Rubberwood burnt the most by virus

Rubberwood burnt the most by virus

Exports to China frozen for first half

A local farmer taps a rubber tree in Phuket. China's closure of factories is denting the industry. Achadtaya Chuenniran
A local farmer taps a rubber tree in Phuket. China's closure of factories is denting the industry. Achadtaya Chuenniran

The Thai rubberwood industry is among the hardest hit by the impact of the recent coronavirus epidemic, as exports to China have been halted because of the risk of exposure.

Nikorn Likhitwangphanit, president of the Thai Hevea Wood Association, said more than 90% of rubberwood raw materials are bound for China.

"We cannot export rubberwood products to furniture manufacturers in China, as most of them have closed their factories until March and even when they reopen, the workers have to stay in detention for one month," he said.

"We expect exports to be halted in the first half of the year."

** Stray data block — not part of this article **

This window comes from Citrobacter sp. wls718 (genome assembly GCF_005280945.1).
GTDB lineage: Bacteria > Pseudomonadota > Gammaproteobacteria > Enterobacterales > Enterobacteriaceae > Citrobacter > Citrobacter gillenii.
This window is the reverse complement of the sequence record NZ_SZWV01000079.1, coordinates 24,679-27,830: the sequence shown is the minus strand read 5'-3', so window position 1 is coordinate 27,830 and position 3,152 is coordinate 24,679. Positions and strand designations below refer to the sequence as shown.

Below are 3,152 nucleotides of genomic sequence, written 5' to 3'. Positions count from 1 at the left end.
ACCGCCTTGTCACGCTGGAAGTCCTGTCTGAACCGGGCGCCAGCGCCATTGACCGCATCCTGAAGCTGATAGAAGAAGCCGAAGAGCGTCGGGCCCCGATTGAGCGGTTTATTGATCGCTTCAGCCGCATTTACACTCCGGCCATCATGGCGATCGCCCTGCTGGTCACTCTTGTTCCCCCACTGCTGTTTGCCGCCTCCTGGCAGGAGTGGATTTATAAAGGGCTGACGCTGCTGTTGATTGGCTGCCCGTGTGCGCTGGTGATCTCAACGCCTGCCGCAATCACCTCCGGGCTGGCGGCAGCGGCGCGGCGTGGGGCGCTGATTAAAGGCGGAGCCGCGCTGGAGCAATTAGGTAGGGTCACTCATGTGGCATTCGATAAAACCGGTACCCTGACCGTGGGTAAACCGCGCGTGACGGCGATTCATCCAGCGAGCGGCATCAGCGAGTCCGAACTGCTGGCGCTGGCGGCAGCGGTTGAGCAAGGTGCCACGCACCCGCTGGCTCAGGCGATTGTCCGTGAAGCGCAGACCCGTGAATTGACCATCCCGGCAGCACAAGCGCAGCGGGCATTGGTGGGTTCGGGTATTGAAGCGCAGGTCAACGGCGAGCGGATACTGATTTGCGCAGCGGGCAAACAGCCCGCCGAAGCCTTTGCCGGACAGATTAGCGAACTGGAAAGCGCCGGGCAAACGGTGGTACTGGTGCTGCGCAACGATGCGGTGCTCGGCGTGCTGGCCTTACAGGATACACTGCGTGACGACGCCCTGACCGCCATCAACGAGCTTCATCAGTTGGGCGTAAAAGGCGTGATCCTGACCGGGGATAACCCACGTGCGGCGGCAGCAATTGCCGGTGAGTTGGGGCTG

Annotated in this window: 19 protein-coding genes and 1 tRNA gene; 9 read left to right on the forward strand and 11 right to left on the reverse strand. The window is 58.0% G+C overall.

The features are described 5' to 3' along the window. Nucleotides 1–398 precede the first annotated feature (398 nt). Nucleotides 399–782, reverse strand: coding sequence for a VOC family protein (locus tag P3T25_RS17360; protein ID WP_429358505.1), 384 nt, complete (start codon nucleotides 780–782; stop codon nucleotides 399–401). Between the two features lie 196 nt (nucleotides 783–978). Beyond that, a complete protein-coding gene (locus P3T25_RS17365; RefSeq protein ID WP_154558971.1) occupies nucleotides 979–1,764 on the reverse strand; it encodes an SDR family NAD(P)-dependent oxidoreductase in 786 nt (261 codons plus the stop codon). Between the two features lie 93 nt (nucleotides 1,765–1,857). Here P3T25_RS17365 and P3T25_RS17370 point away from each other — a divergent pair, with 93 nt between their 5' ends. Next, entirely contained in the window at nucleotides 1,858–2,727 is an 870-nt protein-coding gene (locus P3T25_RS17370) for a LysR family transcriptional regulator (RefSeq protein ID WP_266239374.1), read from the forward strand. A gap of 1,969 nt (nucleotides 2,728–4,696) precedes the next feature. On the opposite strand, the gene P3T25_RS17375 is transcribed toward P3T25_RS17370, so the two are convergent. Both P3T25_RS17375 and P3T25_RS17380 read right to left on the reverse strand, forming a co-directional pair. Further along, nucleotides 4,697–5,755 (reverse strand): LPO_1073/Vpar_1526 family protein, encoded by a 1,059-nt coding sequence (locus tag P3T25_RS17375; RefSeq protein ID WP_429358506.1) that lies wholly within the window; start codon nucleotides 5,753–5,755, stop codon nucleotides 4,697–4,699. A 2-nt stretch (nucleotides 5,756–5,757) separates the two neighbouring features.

China is the world's largest furniture maker and Thailand exports about 70 billion baht worth of rubberwood annually.

This year, Mr Nikorn said Thailand is projected to lose about 30 billion baht worth of exports as Chinese furniture makers' production is interrupted.

"This will definitely affect rubber farmers as they fell rubber trees that are more than 25 years old on a combined 400,000 rai to supply the furniture industry," he said.

According to Mr Nikorn, the government is being urged to step up financial aid measures to ease liquidity for operators and exporters.

On Wednesday, representatives from the association, including Mr Nikorn, talked with the Commerce Ministry, the Export-Import Bank of Thailand and the Government Savings Bank.

"The private sector proposed the government help procure soft loans worth at least 15 billion baht to help them weather this outbreak," he said.

Malika Boonmeetrakool Mahasook, an adviser to Commerce Minister Jurin Laksanavisit, said the parties agreed to assign the International Trade Promotion Department to work with the Office of Agricultural Economics to study financial aid measures and propose them to the National Rubber Policy Committee, which is chaired by Prime Minister Prayut Chan-o-cha, and then the cabinet.

The Thai Bankers' Association will also be requested to come up with additional aid measures to improve liquidity for processed rubberwood operators such as low-interest loans, lower interest rates or debt suspension, she said.

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